Serbian Salad (vegetarian)
Long long ago when the world was young and I could still fit into my leather trousers (by far the best outfit for travelling ever invented – warm and cool like your own skin and never needed a wash…) I spent a lot of time driving about in what was then Yugoslavia. We ate at roadside restaurants where the cuisine was not at all remarkable – centring round grilled meat or some sort of tripe stew which our customer tried to trick us into eating on several occasions, to his own great amusement. One dish was found on most menus and I looked forward to it: a very simple “Serbian salad”. You can make it at any time of year but try to get the best possible tomatoes. The salty cheese sets off the sweet tomatoes, and the onions add that little bit of fire and crunch on your palate. The best Serbian salad I ever ate used home-marinated goat cheese, which I have re-created using feta, but if you don’t have time to marinate, you can just use feta from the packet.
Serves 4 as part of a mixed salad table. Timings – 15 minutes to get the cheese marinating, and then 15 minutes to put the salad together when you want to eat.
For the marinated cheese: 1 packet feta cheese (although I usually put two packs in to marinate at the same time, it’s only a tiny bit extra work and you can use it in all sorts of salads, or grilled on a slice of baguette, and it keeps a week or so in a closed container in the fridge, ready for you to use.)
100ml olive oil, 100ml light oil (sunflower or rapeseed work well, not nut oil for instance) – a clove of garlic, half a fresh chilli, teaspoon chilli flakes, a slice of lemon, teaspoon coriander seed, teaspoon crushed black peppercorns, teaspoon dried oregano, any strong fresh herbs you have to hand – thyme, rosemary are good.
For the salad:
To marinate the cheese:
Put the ingredients into a plastic container – I find one of the smaller takeaway boxes ideal. Mix up the oil with the spices and flavourings – you can adjust the flavours to your taste and the season. Take the feta out of the packet and slice it through its middle so you have half thickness slices – this is to increase the surface area and means the marinating flavours get further into the cheese. Slice the cheese so that it all fits into the container and spoon the oil around it, so it gets all over the surfaces. Put the lid on and leave in the fridge for 24 hours or up to 5 or 6 days. Turn the cheese in the oil if you remember.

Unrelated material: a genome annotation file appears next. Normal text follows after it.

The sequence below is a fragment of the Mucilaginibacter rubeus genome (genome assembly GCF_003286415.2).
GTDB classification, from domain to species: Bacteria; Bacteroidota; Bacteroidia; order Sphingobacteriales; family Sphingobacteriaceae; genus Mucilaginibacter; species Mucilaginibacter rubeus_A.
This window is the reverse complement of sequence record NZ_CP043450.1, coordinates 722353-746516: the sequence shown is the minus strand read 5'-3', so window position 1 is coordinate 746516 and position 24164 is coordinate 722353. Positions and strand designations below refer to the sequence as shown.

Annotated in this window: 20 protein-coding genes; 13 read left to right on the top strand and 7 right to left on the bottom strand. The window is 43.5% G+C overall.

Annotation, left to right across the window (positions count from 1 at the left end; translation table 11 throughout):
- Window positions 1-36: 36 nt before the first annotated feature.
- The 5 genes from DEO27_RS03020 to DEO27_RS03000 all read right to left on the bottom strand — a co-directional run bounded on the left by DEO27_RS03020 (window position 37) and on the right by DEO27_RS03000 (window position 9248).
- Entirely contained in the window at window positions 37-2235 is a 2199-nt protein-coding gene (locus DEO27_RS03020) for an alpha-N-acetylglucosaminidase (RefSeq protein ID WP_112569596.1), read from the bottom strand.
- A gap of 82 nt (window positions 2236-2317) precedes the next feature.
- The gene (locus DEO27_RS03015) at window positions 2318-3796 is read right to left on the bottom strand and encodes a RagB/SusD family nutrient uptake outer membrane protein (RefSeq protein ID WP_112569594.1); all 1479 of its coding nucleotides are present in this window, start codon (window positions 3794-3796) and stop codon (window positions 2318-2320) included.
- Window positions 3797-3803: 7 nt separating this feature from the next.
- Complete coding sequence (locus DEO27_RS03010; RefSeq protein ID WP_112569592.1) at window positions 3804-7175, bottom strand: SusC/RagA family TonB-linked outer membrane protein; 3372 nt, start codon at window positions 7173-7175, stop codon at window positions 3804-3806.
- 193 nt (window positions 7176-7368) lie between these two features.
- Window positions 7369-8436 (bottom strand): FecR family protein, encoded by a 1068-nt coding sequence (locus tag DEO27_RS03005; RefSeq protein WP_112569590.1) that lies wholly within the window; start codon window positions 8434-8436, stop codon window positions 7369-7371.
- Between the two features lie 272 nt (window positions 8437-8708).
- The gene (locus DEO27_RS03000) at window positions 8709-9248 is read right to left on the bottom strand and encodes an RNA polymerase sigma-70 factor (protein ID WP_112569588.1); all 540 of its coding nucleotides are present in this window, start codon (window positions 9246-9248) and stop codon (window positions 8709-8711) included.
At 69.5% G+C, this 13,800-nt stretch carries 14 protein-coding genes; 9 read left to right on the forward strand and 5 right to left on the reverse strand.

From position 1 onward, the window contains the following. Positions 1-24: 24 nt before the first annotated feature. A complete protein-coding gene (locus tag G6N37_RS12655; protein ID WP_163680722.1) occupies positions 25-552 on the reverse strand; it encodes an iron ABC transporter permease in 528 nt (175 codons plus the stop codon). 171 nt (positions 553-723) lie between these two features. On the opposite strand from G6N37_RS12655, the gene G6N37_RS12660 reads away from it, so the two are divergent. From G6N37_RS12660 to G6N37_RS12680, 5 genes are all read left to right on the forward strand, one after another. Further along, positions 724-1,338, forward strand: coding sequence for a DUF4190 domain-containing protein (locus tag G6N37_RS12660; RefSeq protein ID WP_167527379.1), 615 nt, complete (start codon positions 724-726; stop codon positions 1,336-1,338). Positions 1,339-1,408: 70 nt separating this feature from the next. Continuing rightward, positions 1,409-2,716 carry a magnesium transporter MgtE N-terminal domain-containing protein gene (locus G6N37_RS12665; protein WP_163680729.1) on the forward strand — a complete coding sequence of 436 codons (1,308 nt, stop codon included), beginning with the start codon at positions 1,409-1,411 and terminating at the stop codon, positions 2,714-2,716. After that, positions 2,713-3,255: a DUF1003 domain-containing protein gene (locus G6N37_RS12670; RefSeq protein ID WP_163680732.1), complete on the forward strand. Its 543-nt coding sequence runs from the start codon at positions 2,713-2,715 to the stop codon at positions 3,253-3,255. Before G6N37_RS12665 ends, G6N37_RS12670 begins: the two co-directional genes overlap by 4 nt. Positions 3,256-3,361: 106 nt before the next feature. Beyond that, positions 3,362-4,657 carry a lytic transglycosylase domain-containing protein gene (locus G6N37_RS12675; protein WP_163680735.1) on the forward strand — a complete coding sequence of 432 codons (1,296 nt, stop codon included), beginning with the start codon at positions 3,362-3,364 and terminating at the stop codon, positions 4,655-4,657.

To assemble the salad:
Slice the red onion and put it in a small bowl with the wine vinegar, some salt and a teaspoon of sugar, just enough to cover it.
Wash and slice some good juicy ripe tomatoes. Take out the central pith if they need it, but don’t worry. Place in a rather flattish salad bowl if you have one. Chop the parsley leaves and the spring onions.
De-seed the pepper and chop it into chunks, mix with the tomatoes.
Crumble the cheese over the top of the tomatoes, then fish the red onion slices out of the vinegar and spoon them on top. Scatter on the spring onions. Mix 4 tablespoons of olive oil with one spoon of the vinegar you used on the onions, add a grind of pepper and check the seasoning, adding a smidgen more salt or sugar if needed. Dress the salad.
Eat as part of a mixed salad table, with some salami or cold ham and some good bread.
You can make this an hour or so ahead of time, the dressing will just sink into the vegetables, and it’s robust enough to be transported in a lunch box.
Rӧsti (Potato Cakes) (vegan, depending on the trimmings)
A favourite lunch for hungry youngsters – either half-way down a ski slope, if you’re lucky enough to get to Switzerland at half term (we can dream?) or more prosaically, at home in your own kitchen. Rӧsti are very versatile, nearly as much so as pancakes, and are available as light, substantial, sweet or savoury options. They are also cost effective, crunchy and friendly to eat, so what’s not to like? Serve with a fried egg, some crispy bacon, left over cold meat, apple puree and cinnamon sugar – whatever takes your fancy.